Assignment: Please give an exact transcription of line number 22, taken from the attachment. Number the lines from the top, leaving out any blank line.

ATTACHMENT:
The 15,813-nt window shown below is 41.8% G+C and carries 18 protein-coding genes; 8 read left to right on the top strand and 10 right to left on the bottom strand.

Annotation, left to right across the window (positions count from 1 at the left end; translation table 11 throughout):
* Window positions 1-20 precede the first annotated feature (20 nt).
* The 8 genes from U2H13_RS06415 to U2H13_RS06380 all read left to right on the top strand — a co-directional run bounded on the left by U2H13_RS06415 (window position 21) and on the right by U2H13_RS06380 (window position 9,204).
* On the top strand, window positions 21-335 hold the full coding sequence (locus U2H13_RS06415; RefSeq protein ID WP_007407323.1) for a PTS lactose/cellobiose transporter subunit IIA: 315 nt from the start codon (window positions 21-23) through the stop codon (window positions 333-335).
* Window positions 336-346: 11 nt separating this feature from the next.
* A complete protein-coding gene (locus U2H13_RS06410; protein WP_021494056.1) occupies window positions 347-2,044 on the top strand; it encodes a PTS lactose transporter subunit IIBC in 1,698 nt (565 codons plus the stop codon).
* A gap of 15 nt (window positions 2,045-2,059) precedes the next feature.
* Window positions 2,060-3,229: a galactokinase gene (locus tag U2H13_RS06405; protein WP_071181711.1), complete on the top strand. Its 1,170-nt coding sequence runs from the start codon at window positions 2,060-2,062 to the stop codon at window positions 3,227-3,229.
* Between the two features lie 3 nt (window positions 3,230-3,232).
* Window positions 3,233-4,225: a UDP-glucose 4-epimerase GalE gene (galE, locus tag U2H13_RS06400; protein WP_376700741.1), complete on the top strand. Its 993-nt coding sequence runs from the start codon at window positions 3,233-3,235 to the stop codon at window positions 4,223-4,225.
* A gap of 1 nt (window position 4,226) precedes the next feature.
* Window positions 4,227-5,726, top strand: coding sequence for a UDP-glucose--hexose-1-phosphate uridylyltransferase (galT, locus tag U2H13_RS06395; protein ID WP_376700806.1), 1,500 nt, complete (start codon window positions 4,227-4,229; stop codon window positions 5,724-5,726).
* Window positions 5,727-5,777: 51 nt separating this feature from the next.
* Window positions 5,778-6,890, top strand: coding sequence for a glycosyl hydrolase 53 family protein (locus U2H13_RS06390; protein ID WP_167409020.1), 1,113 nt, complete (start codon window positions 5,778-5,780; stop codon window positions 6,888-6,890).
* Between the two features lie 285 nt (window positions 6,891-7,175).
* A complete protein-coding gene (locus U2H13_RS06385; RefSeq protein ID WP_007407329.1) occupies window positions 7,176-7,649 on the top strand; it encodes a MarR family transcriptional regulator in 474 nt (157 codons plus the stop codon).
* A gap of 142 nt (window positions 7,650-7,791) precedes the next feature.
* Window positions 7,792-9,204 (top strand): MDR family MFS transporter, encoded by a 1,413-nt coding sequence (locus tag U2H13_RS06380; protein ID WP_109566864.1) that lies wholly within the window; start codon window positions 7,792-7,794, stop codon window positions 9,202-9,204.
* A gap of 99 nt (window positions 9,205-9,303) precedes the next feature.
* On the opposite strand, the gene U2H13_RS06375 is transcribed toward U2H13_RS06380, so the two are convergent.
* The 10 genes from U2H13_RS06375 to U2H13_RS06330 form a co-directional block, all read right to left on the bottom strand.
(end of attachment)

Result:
* The 10 genes from U2H13_RS06375 to U2H13_RS06330 form a co-directional block, all read right to left on the bottom strand.